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The Immersion Research Nano is not a jacket you see out on the river very often, so I got curious and decided to get one (actually two).

Why would I do this? Well, readers of this blog know I love cagdecks (topdecks) because they are simple and reduce bulk around the waist. Let’s be honest, white water kayaking involves wearing a lot of shit. Climbers have ropes and shit, we have cags and decks and shit. I’m on a quest to, well, reduce all the shit.

The UK is unique in the world because while in most other countries summer means going boating in a rash vest, in the UK it’s quite often either too warm for full dry gear or too cold to just use a rashy. Well yes, I know some people do insist on a rashy all the time, or even a Neoprene based top, but let’s just pretend those people don’t exist.

I tried a Neo top for paddling in the surf once, and lets just say that it took away half my skin under my armpits! Salt water Neo tops, and paddle motions do not go together well!

Annnyway, the Immersion Research Nano

What the hell is the Nano?

The reason why most people have probably never heard of the Nano or bought one is because it is about as simple a jacket as you could hope to get. Some might mistake it for some sort of beginner style thing because it has no deck tube. Don’t be under any illusions though, the Nano is designed primarily with white water use in mind.

What happens is that you put your deck on first, and then the Nano pulls down over the top of it, creating an extremely grippy seal. Think of the Nano as being like a cagdeck without the deck attached to it. It gives most of the advantages of a cag deck, removing excess material and bulk around the waist, but without the expense of buying it with a deck attached.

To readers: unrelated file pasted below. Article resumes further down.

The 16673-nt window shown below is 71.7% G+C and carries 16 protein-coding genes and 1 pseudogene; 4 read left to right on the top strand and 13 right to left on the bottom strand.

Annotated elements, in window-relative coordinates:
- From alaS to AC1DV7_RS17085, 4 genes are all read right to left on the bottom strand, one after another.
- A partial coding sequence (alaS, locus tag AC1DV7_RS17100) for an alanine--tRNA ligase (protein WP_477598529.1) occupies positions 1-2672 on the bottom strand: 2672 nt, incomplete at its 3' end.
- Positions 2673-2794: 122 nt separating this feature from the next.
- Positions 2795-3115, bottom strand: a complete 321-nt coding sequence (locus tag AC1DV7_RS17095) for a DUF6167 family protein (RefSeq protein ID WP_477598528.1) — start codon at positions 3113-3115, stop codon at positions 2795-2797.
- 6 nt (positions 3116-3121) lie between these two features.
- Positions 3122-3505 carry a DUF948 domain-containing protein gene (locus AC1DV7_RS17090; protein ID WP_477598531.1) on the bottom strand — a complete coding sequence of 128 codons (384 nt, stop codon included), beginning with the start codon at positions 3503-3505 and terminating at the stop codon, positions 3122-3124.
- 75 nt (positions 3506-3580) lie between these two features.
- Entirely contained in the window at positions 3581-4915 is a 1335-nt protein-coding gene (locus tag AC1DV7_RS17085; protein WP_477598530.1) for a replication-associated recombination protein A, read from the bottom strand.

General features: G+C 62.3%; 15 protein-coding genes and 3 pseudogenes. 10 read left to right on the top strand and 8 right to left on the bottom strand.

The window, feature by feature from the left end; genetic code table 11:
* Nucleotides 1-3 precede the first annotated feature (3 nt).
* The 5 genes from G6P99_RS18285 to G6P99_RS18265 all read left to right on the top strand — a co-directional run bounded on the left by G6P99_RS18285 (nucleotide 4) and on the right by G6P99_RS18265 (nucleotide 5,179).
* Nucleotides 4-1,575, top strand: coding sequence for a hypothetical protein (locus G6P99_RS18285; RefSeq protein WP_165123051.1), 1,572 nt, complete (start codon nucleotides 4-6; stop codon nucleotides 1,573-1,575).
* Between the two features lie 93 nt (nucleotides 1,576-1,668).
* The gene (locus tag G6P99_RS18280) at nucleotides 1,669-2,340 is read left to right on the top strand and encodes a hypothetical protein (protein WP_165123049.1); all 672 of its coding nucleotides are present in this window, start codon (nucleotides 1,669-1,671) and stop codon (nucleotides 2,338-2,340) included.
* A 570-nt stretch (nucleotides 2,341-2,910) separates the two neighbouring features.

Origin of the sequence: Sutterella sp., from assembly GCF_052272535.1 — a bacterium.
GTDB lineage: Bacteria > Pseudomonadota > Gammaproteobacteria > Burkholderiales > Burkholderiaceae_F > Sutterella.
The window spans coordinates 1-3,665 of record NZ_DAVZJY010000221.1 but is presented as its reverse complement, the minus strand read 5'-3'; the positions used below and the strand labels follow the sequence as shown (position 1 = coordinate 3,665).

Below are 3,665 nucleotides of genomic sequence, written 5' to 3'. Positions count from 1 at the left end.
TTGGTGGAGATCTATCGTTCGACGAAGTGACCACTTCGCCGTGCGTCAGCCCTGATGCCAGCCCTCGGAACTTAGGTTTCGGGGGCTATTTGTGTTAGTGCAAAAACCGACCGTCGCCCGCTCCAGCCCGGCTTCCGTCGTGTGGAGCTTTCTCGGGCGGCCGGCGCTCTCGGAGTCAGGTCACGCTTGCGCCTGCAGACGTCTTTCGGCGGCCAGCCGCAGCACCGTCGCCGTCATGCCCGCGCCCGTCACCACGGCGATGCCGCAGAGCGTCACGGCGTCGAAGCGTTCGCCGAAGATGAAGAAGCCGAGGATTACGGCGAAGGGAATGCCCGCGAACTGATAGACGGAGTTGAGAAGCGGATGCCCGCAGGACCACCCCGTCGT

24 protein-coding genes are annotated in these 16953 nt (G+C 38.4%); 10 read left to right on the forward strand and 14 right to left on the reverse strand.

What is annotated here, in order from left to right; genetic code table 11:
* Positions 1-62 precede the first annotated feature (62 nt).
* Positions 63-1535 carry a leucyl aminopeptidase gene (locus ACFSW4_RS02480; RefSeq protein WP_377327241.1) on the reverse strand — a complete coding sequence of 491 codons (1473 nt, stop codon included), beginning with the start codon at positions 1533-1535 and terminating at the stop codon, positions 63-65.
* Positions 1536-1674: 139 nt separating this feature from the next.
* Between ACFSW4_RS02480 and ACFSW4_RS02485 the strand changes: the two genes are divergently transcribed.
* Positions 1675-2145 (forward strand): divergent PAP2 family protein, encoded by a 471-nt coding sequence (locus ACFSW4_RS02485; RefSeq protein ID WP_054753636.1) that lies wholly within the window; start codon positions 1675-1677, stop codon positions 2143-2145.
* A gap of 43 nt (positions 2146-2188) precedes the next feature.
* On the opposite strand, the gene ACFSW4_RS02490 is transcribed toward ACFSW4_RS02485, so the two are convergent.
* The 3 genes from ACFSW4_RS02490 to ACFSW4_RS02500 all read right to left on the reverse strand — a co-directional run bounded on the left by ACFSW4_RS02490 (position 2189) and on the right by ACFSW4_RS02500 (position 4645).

The Nano is made from 2.5 layer mini-ripstop polyester face material, which is of the same or very similar construction to the Immersion Research Rival semi-dry jacket. The simplicity of the Nano means that you can pick one for £100 from Immersion Research’s website. It’s available in both short sleeve versions and long sleeve.

Is it dry?

I have to admit I was a bit apprehensive when I first tried the Nano out, but I have to admit to being extremely impressed with it. So much so that this is likely to become my go to general three season paddling jacket. You might get a little damp around the waist with general paddling, a bit like a cagdeck, but even though I was chucking the boat all over with some flat water freestyle practice I didn’t really get any more damp than with my usual semi-dry kit. In fact the leakiest part was my deck, which I have now discovered has a big hole in it!

On colder days I’d still go for a dry jacket or a drysuit, but certainly for those mild spring, summer, and autumn days the Nano is perfect. And the really good news is that the short sleeve version is just as dry as the long sleeve.

There’s no latex at all with the Nano, not even on the wrists, so wearing the Nano is very comfortable to wear indeed as well as giving another option for those with a latex allergy. No latex also means less maintenance.

Who is the Nano for?

  • Spring/summer white water cruising
  • Park and play
  • White water parks (CIWW, Lee Valley etc)
  • White water racing
  • “Extreme” slalom racers
  • Summer freestyle sessions

Conclusions

In short the Nano has been surprise and much better than I was expecting. It won’t suit everyone, especially if you’re one of those people who does freestyle and expects to be absolutely bone dry at the end of the session. However for me it is a really good find. It’s inexpensive and does make me wonder if much of the kit we see on the market today has been over designed. If I could pick any downsides to the Nano it’s that Immersion Research’s colour ways continue to get urrrm, more “interesting”. The sort sleeve black Nano looks great and the blue long sleeve is fine also. However the rest… Maybe next year will show some better choices. That said, I think the Nano is a jacket more people should consider.

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